CSN Philly's Jessica Camerato contributed to this report.

NBA trade deadline: Buyer's market? Lakers got next to nothing in Lou Williams trade

NBA trade deadline: Buyer's market? Lakers got next to nothing in Lou Williams trade

If the two NBA trades this week indicate anything, it's that we're in a buyer's market.

Two days after DeMarcus Cousins was traded by the Kings to the Pelicans for a shockingly light return, Magic Johnson made his first move as the Lakers' new head honcho, shipping Lou Williams to Houston.

In exchange for Lou-Will, the Lakers got Corey Brewer and the Rockets' first-round pick, another surprisingly modest return.

Williams, 30, is having the best season of his 11-year career and it's not just because he was playing big fish on a bad team. You'd think the Lakers' lack of talent would result in somewhat inefficient scoring from Lou-Will, but that's not the case.

He's averaging a career-high 18.6 points, shooting a career-best 38.5 percent from three and 88.4 percent from the line. Only once, 2009-10 with the Sixers, did Williams shoot better than his current 44.4 percent from the field.

Because Williams signed his three-year deal with the Lakers before the salary cap spiked last offseason, he's underpaid in the current NBA landscape. He's owed just $7 million next season, a team-friendly salary for a player who can provide instant offense off the bench.

Brewer is a non-factor in the trade and won't have much of a future role with the rebuilding Lakers, so the trade was basically Williams for a very late first-round pick. The Rockets are 40-18 and would pick 27th if the season ended today.

Picks that late in the first round just aren't that valuable. Over the last five drafts, only eight of the 30 players selected in the 25 to 30 range have even cracked an NBA rotation. And two of them are Spurs, which is almost like its own separate category given how regularly San Antonio unearths talent in the draft.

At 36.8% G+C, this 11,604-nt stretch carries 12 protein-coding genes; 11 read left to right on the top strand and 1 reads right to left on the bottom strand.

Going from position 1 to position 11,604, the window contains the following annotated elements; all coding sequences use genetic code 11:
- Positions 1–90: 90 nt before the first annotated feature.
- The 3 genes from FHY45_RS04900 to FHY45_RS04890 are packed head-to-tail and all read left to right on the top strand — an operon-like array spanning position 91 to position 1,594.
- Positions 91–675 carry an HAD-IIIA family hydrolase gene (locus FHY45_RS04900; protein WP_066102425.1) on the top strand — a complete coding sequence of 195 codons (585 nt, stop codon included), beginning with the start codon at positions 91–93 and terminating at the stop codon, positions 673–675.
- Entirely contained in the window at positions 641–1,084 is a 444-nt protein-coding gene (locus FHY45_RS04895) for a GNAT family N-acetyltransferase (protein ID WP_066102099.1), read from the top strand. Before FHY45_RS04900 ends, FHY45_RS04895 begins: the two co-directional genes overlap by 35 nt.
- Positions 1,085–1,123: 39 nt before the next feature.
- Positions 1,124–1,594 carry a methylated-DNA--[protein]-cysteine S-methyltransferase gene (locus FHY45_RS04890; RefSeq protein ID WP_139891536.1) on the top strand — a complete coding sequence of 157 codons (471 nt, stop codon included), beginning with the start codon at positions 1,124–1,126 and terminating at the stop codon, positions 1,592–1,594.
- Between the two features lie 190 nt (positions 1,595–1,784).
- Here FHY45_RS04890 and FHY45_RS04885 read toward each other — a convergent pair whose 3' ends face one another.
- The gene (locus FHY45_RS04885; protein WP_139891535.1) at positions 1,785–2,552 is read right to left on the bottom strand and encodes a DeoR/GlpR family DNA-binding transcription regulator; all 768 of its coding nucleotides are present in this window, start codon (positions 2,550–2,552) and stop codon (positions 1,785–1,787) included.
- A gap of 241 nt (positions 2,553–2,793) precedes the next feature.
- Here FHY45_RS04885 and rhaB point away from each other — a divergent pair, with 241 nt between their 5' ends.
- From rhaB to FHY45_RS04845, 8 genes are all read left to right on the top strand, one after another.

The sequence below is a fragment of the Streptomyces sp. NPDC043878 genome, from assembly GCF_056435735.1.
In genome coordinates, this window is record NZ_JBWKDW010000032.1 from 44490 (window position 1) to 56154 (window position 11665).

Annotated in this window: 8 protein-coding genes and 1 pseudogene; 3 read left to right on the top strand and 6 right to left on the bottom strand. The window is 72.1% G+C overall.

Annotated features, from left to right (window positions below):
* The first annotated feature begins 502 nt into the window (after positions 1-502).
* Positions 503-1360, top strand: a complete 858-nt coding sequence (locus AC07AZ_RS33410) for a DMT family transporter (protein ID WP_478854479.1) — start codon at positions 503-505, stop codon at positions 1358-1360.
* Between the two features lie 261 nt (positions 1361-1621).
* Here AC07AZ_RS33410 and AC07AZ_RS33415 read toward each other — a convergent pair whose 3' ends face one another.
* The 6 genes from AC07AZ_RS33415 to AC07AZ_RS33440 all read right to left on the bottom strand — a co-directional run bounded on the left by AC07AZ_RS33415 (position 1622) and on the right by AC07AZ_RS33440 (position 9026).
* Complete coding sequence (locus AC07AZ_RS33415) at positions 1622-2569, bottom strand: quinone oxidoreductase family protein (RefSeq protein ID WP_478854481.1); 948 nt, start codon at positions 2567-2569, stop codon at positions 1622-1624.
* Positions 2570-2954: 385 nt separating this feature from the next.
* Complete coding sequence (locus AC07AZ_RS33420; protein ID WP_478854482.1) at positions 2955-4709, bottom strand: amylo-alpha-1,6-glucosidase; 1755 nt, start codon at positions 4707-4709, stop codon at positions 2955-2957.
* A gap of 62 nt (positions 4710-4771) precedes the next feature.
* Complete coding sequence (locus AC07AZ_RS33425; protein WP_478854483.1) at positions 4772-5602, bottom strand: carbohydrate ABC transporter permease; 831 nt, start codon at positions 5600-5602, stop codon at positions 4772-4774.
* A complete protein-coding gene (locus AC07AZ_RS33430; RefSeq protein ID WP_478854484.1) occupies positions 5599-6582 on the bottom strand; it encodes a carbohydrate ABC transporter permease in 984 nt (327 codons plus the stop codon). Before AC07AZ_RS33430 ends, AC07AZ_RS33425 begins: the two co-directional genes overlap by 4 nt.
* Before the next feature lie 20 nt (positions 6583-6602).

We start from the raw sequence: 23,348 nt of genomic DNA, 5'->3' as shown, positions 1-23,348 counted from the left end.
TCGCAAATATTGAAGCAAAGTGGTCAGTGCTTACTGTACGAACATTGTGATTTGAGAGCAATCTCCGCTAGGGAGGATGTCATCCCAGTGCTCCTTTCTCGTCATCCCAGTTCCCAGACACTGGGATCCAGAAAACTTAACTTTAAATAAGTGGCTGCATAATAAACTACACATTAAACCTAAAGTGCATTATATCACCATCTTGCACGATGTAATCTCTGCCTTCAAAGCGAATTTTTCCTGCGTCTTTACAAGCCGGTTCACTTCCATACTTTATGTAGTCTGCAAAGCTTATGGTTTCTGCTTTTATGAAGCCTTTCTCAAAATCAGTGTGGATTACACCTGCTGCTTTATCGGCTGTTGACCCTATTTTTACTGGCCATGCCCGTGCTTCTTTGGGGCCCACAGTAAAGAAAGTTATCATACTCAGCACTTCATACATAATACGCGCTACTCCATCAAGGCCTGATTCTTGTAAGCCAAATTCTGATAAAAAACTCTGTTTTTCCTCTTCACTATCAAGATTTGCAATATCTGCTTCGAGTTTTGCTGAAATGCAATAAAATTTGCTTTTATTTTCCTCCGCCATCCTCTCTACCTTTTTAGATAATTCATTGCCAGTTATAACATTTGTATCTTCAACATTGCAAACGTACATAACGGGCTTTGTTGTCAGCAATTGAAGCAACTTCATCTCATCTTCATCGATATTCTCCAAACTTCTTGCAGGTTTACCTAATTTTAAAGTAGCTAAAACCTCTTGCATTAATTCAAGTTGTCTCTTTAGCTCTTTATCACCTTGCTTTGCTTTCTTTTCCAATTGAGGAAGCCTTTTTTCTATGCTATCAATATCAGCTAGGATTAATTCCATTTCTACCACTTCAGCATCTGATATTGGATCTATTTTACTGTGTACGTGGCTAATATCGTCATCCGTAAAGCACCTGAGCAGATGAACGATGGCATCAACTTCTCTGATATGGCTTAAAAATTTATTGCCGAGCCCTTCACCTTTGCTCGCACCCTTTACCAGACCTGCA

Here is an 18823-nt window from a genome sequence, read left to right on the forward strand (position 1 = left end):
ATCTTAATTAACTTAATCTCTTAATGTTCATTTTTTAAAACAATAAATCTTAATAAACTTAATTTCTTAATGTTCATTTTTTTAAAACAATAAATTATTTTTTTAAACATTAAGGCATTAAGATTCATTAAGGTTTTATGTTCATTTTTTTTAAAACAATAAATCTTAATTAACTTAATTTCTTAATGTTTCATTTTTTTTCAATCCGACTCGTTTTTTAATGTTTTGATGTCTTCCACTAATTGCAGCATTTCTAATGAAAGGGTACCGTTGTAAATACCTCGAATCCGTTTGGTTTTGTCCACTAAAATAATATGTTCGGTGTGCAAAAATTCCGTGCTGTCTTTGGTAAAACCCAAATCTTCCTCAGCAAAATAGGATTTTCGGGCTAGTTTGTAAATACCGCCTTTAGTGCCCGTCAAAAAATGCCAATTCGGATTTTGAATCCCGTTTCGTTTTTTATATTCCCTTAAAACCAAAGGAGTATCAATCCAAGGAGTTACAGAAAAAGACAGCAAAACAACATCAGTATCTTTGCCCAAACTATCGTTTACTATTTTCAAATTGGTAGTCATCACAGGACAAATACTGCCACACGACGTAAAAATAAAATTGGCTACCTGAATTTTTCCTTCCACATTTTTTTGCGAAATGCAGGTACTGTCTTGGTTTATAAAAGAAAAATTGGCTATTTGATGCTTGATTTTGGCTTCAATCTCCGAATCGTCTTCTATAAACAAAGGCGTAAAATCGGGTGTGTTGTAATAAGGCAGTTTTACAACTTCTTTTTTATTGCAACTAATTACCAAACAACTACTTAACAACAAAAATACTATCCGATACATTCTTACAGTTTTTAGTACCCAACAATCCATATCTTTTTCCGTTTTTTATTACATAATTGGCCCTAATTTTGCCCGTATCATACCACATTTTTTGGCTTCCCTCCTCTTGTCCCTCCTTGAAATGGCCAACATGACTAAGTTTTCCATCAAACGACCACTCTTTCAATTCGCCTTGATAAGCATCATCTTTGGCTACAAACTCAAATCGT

Even those who've cracked rotations after being drafted 25-30 over the last five years are not impact players: Pascal Siakam, Larry Nance Jr., Andre Roberson, Miles Plumlee. Keep in mind that's a good scenario for that late of a first-rounder. The only two actual difference-makers drafted in that range the last five years are Rudy Gobert and Clint Capela.

Keep this return in mind when wondering what the Sixers might be able to recoup in a deadline trade of players like Ersan Ilyasova or Nik Stauskas. 

It's a worse return for the Lakers than the Kings received on draft night last summer for Marco Belinelli. Sacramento traded Belinelli, a journeyman bench player, for the No. 22 overall pick.

Could the Lakers have possibly gotten less than the 27th pick if they just held onto Williams and traded him in the offseason?

When I opined last night on Twitter that the Lakers didn't do well in the Lou-Will deal, a few people replied that the Lakers aren't trying to win, they're trying to finish with a bottom-three record and keep their pick rather than ship it to the Sixers.

But keep in mind that finishing with even the second-worst record in the NBA guarantees the Lakers nothing. The team that finishes with the second-worst record has a 55.8 percent chance of landing a top-three pick. The team that finishes with the third-worst record has a 46.9 percent of chance of landing a top-three pick.

Far from a sure thing.

One sure thing is the Lakers won't be catching the Nets for the league's worst record. Even if the Lakers go 0-24 the rest of the way to finish 19-63, they'd still need the Nets to go 11-15 or better. Brookyln's lost 14 games in a row, so that ain't happening.